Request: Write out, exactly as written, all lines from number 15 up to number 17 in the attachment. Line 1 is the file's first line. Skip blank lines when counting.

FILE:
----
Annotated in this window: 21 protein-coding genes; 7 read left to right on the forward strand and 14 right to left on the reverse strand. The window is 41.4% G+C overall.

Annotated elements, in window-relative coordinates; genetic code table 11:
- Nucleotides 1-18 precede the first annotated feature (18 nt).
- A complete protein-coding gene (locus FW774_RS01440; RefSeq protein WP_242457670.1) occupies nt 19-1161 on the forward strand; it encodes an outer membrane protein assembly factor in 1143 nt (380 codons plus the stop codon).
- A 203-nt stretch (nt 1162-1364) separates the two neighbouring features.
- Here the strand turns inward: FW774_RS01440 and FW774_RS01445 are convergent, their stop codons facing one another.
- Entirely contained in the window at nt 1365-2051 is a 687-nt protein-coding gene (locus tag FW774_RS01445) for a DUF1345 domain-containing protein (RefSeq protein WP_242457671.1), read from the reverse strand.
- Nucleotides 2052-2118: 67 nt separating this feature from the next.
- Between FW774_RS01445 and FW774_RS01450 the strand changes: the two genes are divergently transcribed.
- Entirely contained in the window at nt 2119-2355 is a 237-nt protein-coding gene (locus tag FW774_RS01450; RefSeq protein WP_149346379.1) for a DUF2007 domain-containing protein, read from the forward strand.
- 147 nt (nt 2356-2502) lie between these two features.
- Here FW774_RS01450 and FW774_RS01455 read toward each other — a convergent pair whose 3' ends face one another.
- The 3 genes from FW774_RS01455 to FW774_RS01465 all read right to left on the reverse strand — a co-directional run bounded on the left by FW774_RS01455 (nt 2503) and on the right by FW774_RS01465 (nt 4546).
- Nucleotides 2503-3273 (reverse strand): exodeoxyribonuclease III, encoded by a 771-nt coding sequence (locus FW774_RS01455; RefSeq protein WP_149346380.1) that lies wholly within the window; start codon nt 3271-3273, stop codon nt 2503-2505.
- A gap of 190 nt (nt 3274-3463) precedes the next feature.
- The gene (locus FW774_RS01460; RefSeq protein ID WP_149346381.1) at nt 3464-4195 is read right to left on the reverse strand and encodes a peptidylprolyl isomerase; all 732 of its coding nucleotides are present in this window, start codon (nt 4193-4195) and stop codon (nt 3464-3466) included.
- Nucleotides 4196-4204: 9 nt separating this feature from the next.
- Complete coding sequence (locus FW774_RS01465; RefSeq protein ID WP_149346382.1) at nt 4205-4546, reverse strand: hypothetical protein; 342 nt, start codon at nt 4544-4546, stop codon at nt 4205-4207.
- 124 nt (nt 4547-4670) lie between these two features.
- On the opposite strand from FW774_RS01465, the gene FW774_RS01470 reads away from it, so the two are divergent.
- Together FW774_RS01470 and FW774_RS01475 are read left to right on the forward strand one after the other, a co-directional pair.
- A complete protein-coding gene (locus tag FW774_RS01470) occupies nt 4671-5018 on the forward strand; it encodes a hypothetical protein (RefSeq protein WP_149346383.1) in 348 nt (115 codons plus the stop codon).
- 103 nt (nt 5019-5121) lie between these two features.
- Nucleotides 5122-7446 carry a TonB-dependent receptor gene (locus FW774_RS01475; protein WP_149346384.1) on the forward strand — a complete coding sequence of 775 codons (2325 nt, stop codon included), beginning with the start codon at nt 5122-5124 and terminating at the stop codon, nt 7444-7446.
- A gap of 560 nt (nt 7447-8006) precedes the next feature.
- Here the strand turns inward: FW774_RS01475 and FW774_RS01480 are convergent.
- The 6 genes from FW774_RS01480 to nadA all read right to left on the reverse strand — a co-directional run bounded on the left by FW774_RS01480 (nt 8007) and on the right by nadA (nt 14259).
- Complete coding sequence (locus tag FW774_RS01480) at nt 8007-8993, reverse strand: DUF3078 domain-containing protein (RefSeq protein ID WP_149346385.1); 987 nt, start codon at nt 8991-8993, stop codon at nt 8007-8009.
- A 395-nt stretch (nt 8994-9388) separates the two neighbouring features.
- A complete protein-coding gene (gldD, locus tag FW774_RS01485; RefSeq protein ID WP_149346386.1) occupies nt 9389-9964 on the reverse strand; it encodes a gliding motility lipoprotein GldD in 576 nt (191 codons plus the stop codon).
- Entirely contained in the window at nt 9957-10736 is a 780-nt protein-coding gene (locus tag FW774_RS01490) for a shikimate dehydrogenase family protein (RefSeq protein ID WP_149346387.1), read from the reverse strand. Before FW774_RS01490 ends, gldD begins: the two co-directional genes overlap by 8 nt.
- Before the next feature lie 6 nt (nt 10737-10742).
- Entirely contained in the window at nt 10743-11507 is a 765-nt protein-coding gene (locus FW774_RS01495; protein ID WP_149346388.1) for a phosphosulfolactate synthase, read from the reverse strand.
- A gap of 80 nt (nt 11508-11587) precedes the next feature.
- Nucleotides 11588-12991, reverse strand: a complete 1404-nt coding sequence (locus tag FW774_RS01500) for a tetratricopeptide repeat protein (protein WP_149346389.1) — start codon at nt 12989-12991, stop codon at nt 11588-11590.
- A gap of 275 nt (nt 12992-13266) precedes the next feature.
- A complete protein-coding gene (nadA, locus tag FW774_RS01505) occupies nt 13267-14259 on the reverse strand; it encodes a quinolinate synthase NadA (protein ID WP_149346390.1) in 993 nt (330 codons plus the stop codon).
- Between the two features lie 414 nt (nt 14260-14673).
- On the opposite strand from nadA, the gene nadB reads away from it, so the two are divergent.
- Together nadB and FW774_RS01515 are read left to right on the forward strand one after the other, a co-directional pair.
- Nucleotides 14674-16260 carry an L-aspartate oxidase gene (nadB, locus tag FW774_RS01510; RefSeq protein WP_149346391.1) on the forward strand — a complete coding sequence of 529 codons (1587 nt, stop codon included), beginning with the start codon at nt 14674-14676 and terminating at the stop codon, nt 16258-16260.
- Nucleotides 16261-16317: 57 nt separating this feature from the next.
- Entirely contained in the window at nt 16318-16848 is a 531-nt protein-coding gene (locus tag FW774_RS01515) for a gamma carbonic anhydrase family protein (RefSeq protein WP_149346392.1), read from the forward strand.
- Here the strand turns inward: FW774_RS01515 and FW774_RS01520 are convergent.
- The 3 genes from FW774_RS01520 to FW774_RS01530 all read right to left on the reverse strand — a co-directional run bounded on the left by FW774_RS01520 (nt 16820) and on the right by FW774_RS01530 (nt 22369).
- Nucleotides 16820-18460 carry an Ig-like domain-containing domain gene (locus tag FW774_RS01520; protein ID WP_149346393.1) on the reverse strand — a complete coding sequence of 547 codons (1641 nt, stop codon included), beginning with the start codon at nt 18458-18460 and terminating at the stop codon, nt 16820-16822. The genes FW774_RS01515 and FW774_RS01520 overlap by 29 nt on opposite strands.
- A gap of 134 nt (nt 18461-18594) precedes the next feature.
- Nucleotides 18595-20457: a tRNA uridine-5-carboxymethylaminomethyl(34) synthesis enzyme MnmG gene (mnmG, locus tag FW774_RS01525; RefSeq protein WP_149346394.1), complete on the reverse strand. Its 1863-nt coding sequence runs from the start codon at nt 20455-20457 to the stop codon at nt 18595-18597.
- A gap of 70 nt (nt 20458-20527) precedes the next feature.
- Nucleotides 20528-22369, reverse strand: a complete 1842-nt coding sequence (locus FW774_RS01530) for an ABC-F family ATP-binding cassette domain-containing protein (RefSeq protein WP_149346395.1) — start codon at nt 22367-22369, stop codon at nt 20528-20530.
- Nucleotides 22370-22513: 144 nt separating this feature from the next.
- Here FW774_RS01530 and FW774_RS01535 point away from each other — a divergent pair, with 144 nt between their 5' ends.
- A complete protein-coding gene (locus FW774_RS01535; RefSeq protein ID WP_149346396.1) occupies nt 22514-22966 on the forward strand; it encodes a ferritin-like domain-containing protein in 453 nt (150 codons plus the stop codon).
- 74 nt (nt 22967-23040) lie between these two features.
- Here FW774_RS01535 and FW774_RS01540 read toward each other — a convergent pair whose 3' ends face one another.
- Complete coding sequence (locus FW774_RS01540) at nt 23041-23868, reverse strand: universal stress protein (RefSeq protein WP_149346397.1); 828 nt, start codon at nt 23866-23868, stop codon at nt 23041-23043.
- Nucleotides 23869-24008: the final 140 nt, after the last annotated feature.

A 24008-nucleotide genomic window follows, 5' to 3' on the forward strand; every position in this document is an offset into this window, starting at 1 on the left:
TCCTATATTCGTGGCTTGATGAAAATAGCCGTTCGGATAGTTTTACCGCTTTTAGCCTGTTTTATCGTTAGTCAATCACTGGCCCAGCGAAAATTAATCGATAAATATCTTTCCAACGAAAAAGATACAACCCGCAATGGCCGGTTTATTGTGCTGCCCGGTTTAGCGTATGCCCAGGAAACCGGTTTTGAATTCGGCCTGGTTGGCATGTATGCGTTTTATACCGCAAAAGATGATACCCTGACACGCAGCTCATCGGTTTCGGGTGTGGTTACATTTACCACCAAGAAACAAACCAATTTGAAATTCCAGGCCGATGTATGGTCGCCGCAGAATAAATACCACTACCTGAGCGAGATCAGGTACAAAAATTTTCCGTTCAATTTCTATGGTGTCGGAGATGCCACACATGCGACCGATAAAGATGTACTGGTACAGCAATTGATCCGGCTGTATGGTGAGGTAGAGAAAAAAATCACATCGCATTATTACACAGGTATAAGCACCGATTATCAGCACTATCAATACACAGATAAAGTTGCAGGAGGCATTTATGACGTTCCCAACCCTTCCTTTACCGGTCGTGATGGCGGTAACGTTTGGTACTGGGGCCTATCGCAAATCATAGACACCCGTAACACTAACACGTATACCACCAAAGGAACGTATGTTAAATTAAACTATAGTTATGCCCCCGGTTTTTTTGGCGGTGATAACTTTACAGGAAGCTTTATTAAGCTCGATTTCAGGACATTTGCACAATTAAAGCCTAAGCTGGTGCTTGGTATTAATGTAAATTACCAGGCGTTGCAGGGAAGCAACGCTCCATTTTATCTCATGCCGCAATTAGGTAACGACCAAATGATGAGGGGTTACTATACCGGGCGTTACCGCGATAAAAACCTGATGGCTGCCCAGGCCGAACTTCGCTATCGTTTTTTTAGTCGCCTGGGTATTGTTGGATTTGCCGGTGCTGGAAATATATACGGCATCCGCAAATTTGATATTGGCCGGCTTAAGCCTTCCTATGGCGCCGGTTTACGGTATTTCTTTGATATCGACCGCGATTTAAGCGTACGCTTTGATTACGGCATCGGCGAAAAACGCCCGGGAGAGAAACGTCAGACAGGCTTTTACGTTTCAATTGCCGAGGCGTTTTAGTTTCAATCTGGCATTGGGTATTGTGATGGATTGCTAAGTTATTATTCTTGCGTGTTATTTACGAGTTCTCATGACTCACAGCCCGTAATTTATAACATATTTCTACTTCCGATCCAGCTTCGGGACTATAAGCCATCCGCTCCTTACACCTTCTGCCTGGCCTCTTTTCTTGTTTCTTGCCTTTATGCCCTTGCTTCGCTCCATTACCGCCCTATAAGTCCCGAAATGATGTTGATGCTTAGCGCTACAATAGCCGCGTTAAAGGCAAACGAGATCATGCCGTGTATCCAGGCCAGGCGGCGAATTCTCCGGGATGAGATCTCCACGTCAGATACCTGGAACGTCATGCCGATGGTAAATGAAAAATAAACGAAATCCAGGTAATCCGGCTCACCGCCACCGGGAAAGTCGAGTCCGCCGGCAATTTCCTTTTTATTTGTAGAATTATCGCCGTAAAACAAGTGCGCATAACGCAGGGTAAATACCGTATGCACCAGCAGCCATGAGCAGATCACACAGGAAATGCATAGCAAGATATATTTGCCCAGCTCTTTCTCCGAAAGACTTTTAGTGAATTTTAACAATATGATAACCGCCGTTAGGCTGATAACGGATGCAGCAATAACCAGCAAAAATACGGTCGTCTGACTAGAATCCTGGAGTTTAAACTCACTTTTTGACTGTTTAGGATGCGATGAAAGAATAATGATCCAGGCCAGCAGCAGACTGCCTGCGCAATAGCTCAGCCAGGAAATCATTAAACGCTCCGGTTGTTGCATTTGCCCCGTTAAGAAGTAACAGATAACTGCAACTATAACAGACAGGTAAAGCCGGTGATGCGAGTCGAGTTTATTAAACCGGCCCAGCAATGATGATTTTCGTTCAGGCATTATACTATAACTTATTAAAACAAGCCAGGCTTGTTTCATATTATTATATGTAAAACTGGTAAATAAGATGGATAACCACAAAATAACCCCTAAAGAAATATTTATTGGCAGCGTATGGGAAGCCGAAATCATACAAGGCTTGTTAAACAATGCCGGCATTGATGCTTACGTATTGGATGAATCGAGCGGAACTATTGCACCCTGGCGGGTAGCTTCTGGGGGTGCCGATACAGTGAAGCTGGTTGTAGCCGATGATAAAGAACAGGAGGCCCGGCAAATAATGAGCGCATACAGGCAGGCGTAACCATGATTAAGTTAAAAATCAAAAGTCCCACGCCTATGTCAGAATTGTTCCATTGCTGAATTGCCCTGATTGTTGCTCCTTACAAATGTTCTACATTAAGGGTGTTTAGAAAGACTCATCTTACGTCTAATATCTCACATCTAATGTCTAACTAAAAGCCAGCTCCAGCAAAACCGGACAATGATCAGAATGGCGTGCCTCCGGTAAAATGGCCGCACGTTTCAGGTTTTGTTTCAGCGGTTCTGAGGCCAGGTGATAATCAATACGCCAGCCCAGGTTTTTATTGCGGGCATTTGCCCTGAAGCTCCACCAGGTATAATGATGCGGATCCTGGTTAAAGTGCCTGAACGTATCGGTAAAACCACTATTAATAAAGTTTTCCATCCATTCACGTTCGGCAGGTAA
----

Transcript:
- A gap of 190 nt (nt 3274-3463) precedes the next feature.
- The gene (locus FW774_RS01460; RefSeq protein ID WP_149346381.1) at nt 3464-4195 is read right to left on the reverse strand and encodes a peptidylprolyl isomerase; all 732 of its coding nucleotides are present in this window, start codon (nt 4193-4195) and stop codon (nt 3464-3466) included.
- Nucleotides 4196-4204: 9 nt separating this feature from the next.